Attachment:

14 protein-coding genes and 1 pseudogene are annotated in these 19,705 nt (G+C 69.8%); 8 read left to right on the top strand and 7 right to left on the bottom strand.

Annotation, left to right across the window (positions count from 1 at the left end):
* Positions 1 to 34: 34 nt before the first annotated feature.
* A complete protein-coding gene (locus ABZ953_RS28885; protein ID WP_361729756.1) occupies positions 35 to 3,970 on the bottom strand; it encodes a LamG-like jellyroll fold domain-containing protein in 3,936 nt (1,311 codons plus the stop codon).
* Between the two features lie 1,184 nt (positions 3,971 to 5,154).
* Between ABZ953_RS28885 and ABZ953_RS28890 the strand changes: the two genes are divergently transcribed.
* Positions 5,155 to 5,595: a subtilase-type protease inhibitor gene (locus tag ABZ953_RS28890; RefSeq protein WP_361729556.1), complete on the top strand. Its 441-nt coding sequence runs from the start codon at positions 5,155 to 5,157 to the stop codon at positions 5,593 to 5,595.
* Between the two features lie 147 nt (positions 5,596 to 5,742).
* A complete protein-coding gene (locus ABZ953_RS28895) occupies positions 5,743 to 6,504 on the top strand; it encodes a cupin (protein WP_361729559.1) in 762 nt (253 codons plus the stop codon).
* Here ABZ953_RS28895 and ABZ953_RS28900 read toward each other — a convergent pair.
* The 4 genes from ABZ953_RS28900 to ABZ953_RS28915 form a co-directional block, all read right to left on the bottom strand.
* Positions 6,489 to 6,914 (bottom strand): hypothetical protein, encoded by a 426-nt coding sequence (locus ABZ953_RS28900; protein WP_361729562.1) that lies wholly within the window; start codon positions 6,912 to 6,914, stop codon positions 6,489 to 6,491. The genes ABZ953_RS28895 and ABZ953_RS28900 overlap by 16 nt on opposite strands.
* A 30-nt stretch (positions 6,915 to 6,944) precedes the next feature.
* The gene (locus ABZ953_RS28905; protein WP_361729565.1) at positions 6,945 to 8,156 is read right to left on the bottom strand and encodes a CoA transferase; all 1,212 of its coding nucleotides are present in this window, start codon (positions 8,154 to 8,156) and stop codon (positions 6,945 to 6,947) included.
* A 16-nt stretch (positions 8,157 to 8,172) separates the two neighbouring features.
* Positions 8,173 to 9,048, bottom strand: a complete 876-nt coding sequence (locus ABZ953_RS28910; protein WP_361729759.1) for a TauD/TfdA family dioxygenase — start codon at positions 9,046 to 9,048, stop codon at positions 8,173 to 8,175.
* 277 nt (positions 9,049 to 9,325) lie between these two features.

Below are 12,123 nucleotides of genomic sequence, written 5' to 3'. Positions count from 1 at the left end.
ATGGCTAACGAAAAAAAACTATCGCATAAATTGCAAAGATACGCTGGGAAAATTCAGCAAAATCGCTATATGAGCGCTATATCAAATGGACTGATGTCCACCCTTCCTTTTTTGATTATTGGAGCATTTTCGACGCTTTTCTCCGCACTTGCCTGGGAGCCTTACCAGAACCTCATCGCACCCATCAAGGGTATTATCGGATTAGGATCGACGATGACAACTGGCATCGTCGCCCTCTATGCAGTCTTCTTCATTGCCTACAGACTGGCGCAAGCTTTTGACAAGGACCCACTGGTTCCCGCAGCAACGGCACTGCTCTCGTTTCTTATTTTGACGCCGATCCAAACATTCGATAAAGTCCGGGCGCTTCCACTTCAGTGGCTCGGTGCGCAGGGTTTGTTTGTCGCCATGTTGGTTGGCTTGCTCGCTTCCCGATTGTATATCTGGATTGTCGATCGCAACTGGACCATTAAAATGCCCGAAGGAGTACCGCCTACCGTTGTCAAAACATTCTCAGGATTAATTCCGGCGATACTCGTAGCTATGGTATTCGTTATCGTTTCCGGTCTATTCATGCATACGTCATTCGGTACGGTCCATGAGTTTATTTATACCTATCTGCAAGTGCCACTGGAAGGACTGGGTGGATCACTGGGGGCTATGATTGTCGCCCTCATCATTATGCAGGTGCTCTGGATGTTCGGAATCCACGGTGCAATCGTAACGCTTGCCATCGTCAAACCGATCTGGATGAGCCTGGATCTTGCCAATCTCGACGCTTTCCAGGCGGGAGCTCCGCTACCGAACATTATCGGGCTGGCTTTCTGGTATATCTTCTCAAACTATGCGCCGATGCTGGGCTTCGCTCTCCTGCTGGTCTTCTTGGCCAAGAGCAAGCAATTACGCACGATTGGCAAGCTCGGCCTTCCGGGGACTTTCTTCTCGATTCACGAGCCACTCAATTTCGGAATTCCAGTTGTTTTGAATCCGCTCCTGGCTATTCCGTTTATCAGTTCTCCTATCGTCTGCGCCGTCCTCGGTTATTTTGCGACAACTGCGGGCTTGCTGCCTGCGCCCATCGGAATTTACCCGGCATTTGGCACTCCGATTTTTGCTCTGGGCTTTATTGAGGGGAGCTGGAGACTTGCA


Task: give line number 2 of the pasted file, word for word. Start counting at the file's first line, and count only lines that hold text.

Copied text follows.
Annotation, left to right across the window (positions count from 1 at the left end):